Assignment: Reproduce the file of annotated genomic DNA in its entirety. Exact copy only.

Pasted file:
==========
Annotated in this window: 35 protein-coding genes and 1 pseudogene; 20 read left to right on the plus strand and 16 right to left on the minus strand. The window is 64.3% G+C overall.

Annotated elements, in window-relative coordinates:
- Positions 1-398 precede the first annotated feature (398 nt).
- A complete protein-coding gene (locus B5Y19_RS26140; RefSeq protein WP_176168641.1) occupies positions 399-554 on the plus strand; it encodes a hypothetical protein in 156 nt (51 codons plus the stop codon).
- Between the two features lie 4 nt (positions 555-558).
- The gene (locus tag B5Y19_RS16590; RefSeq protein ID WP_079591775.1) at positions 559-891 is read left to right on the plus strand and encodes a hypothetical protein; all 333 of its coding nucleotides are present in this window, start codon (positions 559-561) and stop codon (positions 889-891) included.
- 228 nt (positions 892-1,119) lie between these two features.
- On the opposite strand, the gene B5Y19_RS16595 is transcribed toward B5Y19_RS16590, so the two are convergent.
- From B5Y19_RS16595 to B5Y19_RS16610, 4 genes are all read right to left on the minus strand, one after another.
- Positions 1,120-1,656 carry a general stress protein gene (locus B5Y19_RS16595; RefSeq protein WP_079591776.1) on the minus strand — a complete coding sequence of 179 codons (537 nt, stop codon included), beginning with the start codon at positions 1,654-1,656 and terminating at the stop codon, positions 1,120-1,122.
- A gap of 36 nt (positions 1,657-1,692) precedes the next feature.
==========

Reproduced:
Annotated in this window: 35 protein-coding genes and 1 pseudogene; 20 read left to right on the plus strand and 16 right to left on the minus strand. The window is 64.3% G+C overall.

Annotated elements, in window-relative coordinates:
- Positions 1-398 precede the first annotated feature (398 nt).
- A complete protein-coding gene (locus B5Y19_RS26140; RefSeq protein WP_176168641.1) occupies positions 399-554 on the plus strand; it encodes a hypothetical protein in 156 nt (51 codons plus the stop codon).
- Between the two features lie 4 nt (positions 555-558).
- The gene (locus tag B5Y19_RS16590; RefSeq protein ID WP_079591775.1) at positions 559-891 is read left to right on the plus strand and encodes a hypothetical protein; all 333 of its coding nucleotides are present in this window, start codon (positions 559-561) and stop codon (positions 889-891) included.
- 228 nt (positions 892-1,119) lie between these two features.
- On the opposite strand, the gene B5Y19_RS16595 is transcribed toward B5Y19_RS16590, so the two are convergent.
- From B5Y19_RS16595 to B5Y19_RS16610, 4 genes are all read right to left on the minus strand, one after another.
- Positions 1,120-1,656 carry a general stress protein gene (locus B5Y19_RS16595; RefSeq protein WP_079591776.1) on the minus strand — a complete coding sequence of 179 codons (537 nt, stop codon included), beginning with the start codon at positions 1,654-1,656 and terminating at the stop codon, positions 1,120-1,122.
- A gap of 36 nt (positions 1,657-1,692) precedes the next feature.